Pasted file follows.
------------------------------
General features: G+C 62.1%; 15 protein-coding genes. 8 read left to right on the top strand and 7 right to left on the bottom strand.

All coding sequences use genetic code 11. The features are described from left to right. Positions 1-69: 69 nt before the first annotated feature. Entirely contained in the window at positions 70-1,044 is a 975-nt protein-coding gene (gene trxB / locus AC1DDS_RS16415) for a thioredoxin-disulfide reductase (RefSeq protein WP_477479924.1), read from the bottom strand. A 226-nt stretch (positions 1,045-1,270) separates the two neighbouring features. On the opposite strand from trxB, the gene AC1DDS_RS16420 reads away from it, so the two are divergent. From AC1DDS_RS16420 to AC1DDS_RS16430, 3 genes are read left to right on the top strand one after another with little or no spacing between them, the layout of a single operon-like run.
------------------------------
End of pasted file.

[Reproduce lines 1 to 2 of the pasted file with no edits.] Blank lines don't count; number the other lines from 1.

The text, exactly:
General features: G+C 62.1%; 15 protein-coding genes. 8 read left to right on the top strand and 7 right to left on the bottom strand.

All coding sequences use genetic code 11. The features are described from left to right. Positions 1-69: 69 nt before the first annotated feature. Entirely contained in the window at positions 70-1,044 is a 975-nt protein-coding gene (gene trxB / locus AC1DDS_RS16415) for a thioredoxin-disulfide reductase (RefSeq protein WP_477479924.1), read from the bottom strand. A 226-nt stretch (positions 1,045-1,270) separates the two neighbouring features. On the opposite strand from trxB, the gene AC1DDS_RS16420 reads away from it, so the two are divergent. From AC1DDS_RS16420 to AC1DDS_RS16430, 3 genes are read left to right on the top strand one after another with little or no spacing between them, the layout of a single operon-like run.